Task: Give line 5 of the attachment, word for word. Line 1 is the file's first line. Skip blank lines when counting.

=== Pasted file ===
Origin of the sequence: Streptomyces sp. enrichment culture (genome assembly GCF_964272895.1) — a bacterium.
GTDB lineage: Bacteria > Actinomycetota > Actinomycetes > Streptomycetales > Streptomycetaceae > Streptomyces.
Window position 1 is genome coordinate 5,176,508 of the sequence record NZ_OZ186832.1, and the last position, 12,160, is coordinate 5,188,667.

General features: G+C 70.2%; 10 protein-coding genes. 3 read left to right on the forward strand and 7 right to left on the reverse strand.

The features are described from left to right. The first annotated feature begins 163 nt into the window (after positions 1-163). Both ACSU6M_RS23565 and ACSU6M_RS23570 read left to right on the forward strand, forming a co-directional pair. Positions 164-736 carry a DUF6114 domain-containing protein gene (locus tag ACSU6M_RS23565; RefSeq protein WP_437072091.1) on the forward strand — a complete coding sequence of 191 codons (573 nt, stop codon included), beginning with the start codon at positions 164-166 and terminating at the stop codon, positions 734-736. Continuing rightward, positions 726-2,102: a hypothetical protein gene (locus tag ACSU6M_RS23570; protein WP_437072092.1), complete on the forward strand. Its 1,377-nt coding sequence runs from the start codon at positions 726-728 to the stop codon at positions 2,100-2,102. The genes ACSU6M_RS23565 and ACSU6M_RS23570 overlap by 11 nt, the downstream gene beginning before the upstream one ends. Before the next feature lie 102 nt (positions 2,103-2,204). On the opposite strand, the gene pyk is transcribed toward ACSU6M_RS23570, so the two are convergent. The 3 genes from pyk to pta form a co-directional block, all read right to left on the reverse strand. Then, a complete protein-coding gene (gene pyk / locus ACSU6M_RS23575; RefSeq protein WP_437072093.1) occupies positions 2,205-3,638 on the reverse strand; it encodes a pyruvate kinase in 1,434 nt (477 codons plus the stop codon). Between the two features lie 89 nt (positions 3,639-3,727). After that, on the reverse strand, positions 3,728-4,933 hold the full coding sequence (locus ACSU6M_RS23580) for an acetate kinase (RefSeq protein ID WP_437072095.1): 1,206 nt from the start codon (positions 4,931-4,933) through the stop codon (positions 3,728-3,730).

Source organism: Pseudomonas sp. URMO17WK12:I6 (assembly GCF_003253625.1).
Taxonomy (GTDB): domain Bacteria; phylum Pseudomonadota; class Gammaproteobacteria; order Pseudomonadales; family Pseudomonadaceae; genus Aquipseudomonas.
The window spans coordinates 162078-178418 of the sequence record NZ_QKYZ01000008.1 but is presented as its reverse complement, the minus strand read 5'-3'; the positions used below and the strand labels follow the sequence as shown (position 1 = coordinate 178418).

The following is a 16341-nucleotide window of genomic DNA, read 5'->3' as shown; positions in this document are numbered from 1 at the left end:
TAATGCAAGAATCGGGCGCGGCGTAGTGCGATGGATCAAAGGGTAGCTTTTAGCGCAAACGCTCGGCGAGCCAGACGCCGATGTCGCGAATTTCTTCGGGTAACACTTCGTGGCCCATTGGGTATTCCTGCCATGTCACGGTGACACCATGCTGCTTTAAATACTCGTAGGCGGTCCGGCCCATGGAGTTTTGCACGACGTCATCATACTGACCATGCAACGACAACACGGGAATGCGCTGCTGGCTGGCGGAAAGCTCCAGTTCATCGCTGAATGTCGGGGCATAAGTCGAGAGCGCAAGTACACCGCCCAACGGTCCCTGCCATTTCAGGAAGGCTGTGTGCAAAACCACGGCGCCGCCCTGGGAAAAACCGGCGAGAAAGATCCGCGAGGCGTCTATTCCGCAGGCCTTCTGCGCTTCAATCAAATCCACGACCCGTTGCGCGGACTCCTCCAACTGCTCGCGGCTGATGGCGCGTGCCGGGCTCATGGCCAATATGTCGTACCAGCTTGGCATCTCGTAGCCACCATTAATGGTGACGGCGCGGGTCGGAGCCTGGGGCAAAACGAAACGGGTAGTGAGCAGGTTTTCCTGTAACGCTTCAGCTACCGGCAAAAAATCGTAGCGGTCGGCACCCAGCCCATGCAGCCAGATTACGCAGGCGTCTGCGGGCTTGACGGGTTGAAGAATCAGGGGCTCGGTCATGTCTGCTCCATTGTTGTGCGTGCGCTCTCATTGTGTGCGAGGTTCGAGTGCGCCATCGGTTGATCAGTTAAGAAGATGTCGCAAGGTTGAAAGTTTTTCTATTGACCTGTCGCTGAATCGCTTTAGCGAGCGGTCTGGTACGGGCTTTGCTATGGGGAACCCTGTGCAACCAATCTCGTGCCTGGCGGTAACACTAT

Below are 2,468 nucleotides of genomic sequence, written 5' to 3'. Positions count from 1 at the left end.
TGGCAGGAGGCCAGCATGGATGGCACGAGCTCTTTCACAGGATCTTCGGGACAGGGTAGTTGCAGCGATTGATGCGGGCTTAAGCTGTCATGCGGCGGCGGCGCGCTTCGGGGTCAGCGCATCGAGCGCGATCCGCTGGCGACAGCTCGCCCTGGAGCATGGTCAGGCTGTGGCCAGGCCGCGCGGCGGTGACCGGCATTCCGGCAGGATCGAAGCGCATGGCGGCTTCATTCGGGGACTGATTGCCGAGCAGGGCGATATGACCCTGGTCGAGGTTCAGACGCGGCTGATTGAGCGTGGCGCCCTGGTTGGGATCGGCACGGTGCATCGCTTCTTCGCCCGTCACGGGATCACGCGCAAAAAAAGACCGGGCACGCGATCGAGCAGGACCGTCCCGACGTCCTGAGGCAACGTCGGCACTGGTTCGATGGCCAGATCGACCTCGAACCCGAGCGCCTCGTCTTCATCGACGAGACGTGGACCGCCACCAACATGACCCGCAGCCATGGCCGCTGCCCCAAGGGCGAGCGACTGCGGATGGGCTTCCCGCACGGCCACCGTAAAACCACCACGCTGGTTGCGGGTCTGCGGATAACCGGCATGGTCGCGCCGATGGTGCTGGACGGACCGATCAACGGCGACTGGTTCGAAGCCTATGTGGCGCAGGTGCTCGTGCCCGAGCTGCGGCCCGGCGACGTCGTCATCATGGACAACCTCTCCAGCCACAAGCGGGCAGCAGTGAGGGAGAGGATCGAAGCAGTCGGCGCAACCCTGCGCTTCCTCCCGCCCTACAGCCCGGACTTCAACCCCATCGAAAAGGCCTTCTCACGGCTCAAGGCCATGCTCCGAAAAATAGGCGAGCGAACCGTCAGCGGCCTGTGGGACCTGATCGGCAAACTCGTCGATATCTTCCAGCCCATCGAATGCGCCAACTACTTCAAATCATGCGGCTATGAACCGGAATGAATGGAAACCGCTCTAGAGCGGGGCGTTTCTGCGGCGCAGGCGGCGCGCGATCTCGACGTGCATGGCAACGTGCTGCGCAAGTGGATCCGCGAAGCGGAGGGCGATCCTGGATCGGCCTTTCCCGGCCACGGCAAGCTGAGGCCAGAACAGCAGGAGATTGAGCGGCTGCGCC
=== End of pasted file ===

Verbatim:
The features are described from left to right. The first annotated feature begins 163 nt into the window (after positions 1-163). Both ACSU6M_RS23565 and ACSU6M_RS23570 read left to right on the forward strand, forming a co-directional pair. Positions 164-736 carry a DUF6114 domain-containing protein gene (locus tag ACSU6M_RS23565; RefSeq protein WP_437072091.1) on the forward strand — a complete coding sequence of 191 codons (573 nt, stop codon included), beginning with the start codon at positions 164-166 and terminating at the stop codon, positions 734-736. Continuing rightward, positions 726-2,102: a hypothetical protein gene (locus tag ACSU6M_RS23570; protein WP_437072092.1), complete on the forward strand. Its 1,377-nt coding sequence runs from the start codon at positions 726-728 to the stop codon at positions 2,100-2,102. The genes ACSU6M_RS23565 and ACSU6M_RS23570 overlap by 11 nt, the downstream gene beginning before the upstream one ends. Before the next feature lie 102 nt (positions 2,103-2,204). On the opposite strand, the gene pyk is transcribed toward ACSU6M_RS23570, so the two are convergent. The 3 genes from pyk to pta form a co-directional block, all read right to left on the reverse strand. Then, a complete protein-coding gene (gene pyk / locus ACSU6M_RS23575; RefSeq protein WP_437072093.1) occupies positions 2,205-3,638 on the reverse strand; it encodes a pyruvate kinase in 1,434 nt (477 codons plus the stop codon). Between the two features lie 89 nt (positions 3,639-3,727). After that, on the reverse strand, positions 3,728-4,933 hold the full coding sequence (locus ACSU6M_RS23580) for an acetate kinase (RefSeq protein ID WP_437072095.1): 1,206 nt from the start codon (positions 4,931-4,933) through the stop codon (positions 3,728-3,730).